Wednesday, May 25, 2022




Writing is an outlet used by people everywhere, in all languages and all demographics. It is known for helping many people manage their stress.

There are plenty of reasons people write music, and there are plenty of reasons that people listen to it. Many artists that write their own music tend to write about topics that could make them vulnerable to the public. These vulnerable pieces could be as simple as writing about a breakup or as complicated as sharing their sobriety journey. 

There are plenty of well-known artists that write about their struggles in their “vulnerable music.”

For example, Demi Lovato has been very public about her struggles with sobriety in her recent music.  This former Disney star even made a documentary about her sobriety, currently available on YouTube. She created it to shed light on what it’s like to be a young celebrity struggling with addiction. She wanted to discuss the fact that anyone can be struggling with addiction silently, even when they’re put on a metaphorical pedestal with fame and fortune. 

Lovato unfortunately relapsed in 2018 but, after two years of recovery, came back into the music scene in 2020 with a different muse. Lovato is known for making music about loving another person, and since her relapse she has released music related to loving herself. Some of her top hits are, “Give your Heart a Break,” “Cool for the Summer,” “Sorry Not Sorry” and many more that you may have heard on the radio. At the 2020 Grammys, Lovato performed her new song “Anyone” which she said was written around the time of her relapse.

In this performance, it is clearly difficult for Lovato to tell her story. She has a hard time beginning the song, and is in tears for the majority of it. Since this heart-felt performance, Lovato has gone on to make other vulnerable songs related to her sobriety experience and self-love struggles.

Vulnerability in the music world could be seen as a risk. The song-writer is choosing to share a private portion of their life, which is risky within itself. Not all fans may enjoy listening to the piece if they haven’t lived in that situation. However, vulnerability can be confused with emotion when it comes to songwriting. In vulnerable music, writers open up to the world and reveal truths about themselves that could be seen as controversial because everyone has different views of what’s “right” and “wrong”. Putting out pieces that relate directly to your life should be seen as a form of courage, because there is the possibility that some fans will not connect with this music the way others would. With the large amount of social media, it’s easy to share your opinions to the world. Artists are able to connect with fans, but they also have the issue of seeing all of the hate comments. These hate comments typically do more bad than good. If people really do not like the song, they’ll share it saying they don’t like it. And, although the artist is getting more listens, the whole point of the song goes down the drain.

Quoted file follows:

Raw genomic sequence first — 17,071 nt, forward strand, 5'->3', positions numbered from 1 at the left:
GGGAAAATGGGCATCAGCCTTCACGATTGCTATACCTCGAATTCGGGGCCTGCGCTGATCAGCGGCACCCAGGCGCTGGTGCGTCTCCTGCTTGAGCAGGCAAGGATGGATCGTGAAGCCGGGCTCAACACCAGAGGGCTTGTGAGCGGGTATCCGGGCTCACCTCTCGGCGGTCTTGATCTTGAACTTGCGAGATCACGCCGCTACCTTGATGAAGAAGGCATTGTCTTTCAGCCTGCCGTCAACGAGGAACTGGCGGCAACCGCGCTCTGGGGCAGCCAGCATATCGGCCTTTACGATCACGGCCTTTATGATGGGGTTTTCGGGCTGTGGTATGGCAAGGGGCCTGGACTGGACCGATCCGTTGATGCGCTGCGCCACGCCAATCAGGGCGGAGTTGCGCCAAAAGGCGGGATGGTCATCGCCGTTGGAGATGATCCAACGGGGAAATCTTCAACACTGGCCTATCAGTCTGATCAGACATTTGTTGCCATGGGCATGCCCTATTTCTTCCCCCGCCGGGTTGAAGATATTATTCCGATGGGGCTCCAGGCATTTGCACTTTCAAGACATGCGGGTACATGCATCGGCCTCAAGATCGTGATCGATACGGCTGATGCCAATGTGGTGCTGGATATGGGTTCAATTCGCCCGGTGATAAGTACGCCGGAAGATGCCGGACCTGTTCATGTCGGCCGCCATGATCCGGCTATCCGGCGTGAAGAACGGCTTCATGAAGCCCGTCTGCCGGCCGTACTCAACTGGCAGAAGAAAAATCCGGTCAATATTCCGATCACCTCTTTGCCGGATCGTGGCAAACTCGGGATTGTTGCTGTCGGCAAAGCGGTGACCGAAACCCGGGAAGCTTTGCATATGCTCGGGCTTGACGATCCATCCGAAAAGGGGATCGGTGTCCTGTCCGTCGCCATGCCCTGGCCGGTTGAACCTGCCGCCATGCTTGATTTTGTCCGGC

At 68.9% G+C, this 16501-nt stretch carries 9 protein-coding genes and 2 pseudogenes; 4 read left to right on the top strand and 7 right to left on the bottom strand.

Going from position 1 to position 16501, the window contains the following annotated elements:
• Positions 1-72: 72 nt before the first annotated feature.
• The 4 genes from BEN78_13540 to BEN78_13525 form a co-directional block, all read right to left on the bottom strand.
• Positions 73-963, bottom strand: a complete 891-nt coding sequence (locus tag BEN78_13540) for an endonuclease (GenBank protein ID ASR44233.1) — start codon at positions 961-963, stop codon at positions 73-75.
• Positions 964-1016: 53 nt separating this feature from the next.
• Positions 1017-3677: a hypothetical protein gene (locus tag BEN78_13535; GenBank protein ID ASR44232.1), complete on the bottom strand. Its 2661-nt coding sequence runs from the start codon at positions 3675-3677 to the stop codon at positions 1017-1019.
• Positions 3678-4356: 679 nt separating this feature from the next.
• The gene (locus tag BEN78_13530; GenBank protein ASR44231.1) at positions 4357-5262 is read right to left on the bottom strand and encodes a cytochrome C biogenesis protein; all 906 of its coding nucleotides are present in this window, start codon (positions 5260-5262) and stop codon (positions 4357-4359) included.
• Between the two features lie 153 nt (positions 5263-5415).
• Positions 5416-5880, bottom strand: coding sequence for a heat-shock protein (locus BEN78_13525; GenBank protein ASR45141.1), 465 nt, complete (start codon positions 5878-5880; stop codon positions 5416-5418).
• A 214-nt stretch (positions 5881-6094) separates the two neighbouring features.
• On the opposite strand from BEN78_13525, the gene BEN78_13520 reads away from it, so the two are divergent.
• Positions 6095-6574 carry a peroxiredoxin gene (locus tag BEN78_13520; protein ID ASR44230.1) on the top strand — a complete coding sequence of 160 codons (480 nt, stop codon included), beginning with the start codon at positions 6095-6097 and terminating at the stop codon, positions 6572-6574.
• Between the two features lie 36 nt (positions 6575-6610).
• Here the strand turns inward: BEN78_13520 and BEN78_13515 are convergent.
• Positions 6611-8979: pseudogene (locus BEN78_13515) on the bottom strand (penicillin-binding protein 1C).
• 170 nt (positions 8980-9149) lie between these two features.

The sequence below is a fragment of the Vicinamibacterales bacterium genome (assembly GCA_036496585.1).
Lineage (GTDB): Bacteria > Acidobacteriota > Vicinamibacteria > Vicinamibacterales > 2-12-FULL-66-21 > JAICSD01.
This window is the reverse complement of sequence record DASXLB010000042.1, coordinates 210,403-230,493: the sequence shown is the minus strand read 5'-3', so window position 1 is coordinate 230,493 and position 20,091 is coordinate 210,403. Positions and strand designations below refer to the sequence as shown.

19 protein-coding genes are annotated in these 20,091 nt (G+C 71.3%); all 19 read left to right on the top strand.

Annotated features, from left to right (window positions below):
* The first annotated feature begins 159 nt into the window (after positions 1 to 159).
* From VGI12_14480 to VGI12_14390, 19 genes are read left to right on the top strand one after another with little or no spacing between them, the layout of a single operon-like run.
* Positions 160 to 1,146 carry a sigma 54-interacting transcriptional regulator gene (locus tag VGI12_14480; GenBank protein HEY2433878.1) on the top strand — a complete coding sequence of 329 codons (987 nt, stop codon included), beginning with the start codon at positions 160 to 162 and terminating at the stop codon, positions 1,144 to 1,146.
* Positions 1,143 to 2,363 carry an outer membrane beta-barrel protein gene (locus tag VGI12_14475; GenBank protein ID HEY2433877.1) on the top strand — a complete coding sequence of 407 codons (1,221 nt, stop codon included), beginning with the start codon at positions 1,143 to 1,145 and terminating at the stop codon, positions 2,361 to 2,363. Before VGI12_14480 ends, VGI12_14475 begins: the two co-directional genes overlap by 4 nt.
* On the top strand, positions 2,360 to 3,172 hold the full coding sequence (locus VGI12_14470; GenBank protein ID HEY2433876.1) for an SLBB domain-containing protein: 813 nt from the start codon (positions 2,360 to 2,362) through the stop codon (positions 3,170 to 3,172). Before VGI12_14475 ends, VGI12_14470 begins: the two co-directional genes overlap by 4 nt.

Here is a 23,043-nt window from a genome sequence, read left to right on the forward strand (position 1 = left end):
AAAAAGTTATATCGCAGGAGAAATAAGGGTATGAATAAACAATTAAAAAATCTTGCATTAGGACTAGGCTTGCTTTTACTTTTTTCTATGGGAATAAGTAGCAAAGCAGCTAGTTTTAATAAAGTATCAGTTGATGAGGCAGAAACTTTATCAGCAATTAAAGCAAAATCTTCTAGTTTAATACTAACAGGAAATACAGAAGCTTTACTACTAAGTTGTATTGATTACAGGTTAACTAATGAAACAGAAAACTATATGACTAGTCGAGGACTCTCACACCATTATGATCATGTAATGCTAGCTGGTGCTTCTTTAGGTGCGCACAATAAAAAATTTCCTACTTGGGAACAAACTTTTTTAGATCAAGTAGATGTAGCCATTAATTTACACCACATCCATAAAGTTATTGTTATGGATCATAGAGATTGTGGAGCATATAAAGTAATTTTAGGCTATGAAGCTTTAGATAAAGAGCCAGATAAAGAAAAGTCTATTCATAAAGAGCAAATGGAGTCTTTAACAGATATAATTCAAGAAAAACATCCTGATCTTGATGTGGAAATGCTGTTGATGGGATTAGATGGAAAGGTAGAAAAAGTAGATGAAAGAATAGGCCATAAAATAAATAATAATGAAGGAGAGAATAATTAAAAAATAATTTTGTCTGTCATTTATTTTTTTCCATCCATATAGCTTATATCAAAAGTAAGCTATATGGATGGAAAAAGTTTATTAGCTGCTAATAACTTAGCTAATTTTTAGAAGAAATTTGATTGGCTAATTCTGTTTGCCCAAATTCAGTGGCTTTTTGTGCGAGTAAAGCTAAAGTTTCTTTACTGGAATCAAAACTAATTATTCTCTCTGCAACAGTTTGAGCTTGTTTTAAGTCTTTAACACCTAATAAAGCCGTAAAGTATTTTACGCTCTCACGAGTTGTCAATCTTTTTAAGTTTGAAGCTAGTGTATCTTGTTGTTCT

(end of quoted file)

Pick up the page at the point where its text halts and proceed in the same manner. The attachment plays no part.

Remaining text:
The fact of the matter is that people like when artists are vulnerable with their music if it is something they can relate to. This was seen when Olivia O’Brien’s song “Josslyn” quickly gained popularity on the social media platform TikTok. O’Brien has since said in interviews that she wrote the song about someone she was not dating, and she never thought it would get as much publicity as it did. This song became such a hit because so many people related to the situation she was singing about and wanted to say exactly what she does in the song.